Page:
LOS ANGELES (CBSLA.com) — A top LA County Sheriff’s Department official resigned Sunday in the wake of a controversy over emails he forwarded to people from his work computer.

Tom Angel, who until Sunday was chief of staff for Sheriff Jim McDonnell, forwarded the emails three to four years ago while he was working as second-in-command at the Burbank Police Department.

The emails were recently uncovered in an LA Times report and Angel faced public backlash over their offensive takes on minorities. It’s just the latest embarrassment for the sheriff’s department, and the first under McDonnell’s watch.

One message reads:

“I took my biology exam last Friday. I was asked to name two things commonly found in cells. Apparently ‘Blacks’ and ‘Mexicans’ were NOT the correct answers.”

Another message makes fun of Muslims who are worried about profiling and belittles the religion’s rituals.

“It’s despicable because I can’t believe that a person of such authority can use government services – using a government Listserv to circulate such trash against all minorities,” says Salam Al-Marayati, president of the Muslim Public Affairs Council.

McDonnell said in a statement Sunday that he had accepted Angel’s resignation.

“Very recently I learned that three to four years ago LASD Chief Tom Angel shared inappropriate and unprofessional e-mails with others, during his service as Burbank Police Department Assistant Chief,” McDonnell said in a statement. “This incident is one that I find deeply troubling. Chief Angel has offered his resignation, and I have accepted it. I thank him for his many years of service, and wish him and his family well.”

“Despite the Sheriff’s Department’s many recent efforts to fortify public trust and enhance internal and external accountability and transparency, this incident reminds us that we and other law enforcement agencies still have work to do. I intend to turn this situation into a learning opportunity for all LASD personnel,” the statement continued.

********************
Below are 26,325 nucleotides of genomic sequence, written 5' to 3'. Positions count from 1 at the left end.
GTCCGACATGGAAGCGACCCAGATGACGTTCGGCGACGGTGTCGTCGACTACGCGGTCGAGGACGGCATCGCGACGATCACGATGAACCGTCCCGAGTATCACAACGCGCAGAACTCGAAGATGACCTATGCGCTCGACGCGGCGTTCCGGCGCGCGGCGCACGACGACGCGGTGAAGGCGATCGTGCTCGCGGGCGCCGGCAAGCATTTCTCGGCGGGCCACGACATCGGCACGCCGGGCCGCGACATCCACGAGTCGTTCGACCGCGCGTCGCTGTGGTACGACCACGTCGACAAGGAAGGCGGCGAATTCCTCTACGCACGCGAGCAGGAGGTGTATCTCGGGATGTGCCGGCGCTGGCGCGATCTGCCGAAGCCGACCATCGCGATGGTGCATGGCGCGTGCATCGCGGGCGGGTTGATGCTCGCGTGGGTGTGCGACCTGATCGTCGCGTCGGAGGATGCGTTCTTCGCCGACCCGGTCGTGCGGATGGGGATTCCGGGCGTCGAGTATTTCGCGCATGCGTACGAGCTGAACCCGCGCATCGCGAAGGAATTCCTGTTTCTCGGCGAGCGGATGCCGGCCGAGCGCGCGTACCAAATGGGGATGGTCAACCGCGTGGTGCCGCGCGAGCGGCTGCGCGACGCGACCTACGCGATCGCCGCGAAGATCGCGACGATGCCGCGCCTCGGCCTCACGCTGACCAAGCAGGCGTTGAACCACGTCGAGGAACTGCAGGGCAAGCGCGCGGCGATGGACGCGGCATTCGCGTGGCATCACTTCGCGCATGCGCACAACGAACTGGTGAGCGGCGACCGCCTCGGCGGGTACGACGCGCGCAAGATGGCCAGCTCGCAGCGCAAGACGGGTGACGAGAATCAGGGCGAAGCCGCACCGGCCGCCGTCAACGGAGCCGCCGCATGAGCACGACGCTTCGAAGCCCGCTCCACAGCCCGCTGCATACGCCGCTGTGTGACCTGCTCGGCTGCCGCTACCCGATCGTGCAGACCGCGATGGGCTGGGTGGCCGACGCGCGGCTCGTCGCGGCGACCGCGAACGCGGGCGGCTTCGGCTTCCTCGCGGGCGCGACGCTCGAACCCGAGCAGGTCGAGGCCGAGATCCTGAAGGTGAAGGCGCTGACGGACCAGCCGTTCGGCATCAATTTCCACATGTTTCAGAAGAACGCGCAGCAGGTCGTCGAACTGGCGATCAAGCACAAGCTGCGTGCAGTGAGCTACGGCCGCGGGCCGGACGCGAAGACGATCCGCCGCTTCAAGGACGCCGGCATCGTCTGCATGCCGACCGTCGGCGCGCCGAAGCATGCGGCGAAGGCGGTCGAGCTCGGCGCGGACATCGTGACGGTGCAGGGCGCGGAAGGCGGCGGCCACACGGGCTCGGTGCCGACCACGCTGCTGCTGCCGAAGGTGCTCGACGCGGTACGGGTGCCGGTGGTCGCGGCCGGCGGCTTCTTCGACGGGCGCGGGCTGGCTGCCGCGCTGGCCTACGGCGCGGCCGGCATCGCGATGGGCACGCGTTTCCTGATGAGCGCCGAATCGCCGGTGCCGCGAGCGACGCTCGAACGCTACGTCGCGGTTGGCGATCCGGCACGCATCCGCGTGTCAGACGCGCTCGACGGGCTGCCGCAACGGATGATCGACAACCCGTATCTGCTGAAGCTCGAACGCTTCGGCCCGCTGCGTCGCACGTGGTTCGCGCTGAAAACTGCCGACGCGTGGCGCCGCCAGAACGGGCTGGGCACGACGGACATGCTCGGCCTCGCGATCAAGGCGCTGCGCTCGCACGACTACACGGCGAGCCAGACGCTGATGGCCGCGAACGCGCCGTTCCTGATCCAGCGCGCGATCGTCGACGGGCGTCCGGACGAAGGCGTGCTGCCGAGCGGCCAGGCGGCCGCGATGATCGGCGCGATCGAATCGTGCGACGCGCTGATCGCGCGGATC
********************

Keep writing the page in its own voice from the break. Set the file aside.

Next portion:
He said the department will also be assessing “existing policies and systems to ensure “accountability and enhancing cultural and ethnic sensitivity and professionalism among our personnel.”

For example, the Sheriff’s Department will be implementing a new system of random audits of the e-mail accounts of department personnel.

“The law enforcement profession must and can demand the highest standards of professionalism, fairness and constitutional policing individually and collectively from its personnel,” McConnell said. “We are only as effective as the relationships, credibility and trust we have with our community; this is a fundamental point that I and LASD personnel take very seriously.”

On February 10, former Sheriff Lee Baca pleaded guilty to lying to federal Justice Department officials investigating jail abuse, he awaits sentencing.

On April 6, former Undersheriff Paul Tanaka was convicted of conspiracy and obstruction of justice for similar crimes.

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